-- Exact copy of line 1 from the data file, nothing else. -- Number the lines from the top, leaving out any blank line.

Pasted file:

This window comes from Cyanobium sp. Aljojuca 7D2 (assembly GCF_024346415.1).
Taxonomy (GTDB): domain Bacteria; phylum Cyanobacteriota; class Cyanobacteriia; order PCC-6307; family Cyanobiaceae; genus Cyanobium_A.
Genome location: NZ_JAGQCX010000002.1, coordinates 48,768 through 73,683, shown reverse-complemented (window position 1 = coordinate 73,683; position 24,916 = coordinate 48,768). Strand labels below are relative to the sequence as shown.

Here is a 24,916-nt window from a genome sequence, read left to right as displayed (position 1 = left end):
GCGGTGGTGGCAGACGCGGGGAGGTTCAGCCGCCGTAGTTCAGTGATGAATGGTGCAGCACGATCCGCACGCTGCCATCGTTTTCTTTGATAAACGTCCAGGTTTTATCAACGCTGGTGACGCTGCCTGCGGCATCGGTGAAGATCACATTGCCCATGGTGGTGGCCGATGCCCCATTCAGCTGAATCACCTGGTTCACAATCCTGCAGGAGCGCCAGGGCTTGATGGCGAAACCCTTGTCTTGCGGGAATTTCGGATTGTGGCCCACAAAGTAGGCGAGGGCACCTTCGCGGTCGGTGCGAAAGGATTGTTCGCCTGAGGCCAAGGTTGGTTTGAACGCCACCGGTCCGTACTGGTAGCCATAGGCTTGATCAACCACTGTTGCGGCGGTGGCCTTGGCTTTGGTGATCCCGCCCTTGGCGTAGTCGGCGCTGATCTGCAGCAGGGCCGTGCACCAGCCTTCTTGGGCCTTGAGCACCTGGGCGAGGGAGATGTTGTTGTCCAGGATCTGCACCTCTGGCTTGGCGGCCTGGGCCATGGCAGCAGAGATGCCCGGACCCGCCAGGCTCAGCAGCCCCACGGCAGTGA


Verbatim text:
This window comes from Cyanobium sp. Aljojuca 7D2 (assembly GCF_024346415.1).